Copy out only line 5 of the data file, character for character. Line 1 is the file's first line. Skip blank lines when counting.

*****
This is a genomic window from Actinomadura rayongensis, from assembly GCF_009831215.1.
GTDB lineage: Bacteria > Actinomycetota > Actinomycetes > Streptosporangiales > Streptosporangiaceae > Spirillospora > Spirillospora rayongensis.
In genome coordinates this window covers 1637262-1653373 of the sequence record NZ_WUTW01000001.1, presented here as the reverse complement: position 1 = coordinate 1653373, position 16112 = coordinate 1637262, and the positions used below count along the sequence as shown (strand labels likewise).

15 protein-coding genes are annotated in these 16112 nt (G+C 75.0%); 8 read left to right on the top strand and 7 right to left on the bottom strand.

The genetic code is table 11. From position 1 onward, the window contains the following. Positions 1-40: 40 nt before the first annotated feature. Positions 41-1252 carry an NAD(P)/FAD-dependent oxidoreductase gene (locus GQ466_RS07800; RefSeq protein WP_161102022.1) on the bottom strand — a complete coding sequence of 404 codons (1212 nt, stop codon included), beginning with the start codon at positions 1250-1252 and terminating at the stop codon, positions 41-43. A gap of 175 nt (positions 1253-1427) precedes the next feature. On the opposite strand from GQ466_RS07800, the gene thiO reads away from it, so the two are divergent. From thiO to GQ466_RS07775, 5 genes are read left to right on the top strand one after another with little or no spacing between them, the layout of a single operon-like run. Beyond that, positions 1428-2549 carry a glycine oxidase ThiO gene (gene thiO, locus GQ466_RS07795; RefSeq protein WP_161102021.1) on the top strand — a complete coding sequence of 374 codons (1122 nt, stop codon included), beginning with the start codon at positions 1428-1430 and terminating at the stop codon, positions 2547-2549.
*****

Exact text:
The genetic code is table 11. From position 1 onward, the window contains the following. Positions 1-40: 40 nt before the first annotated feature. Positions 41-1252 carry an NAD(P)/FAD-dependent oxidoreductase gene (locus GQ466_RS07800; RefSeq protein WP_161102022.1) on the bottom strand — a complete coding sequence of 404 codons (1212 nt, stop codon included), beginning with the start codon at positions 1250-1252 and terminating at the stop codon, positions 41-43. A gap of 175 nt (positions 1253-1427) precedes the next feature. On the opposite strand from GQ466_RS07800, the gene thiO reads away from it, so the two are divergent. From thiO to GQ466_RS07775, 5 genes are read left to right on the top strand one after another with little or no spacing between them, the layout of a single operon-like run. Beyond that, positions 1428-2549 carry a glycine oxidase ThiO gene (gene thiO, locus GQ466_RS07795; RefSeq protein WP_161102021.1) on the top strand — a complete coding sequence of 374 codons (1122 nt, stop codon included), beginning with the start codon at positions 1428-1430 and terminating at the stop codon, positions 2547-2549.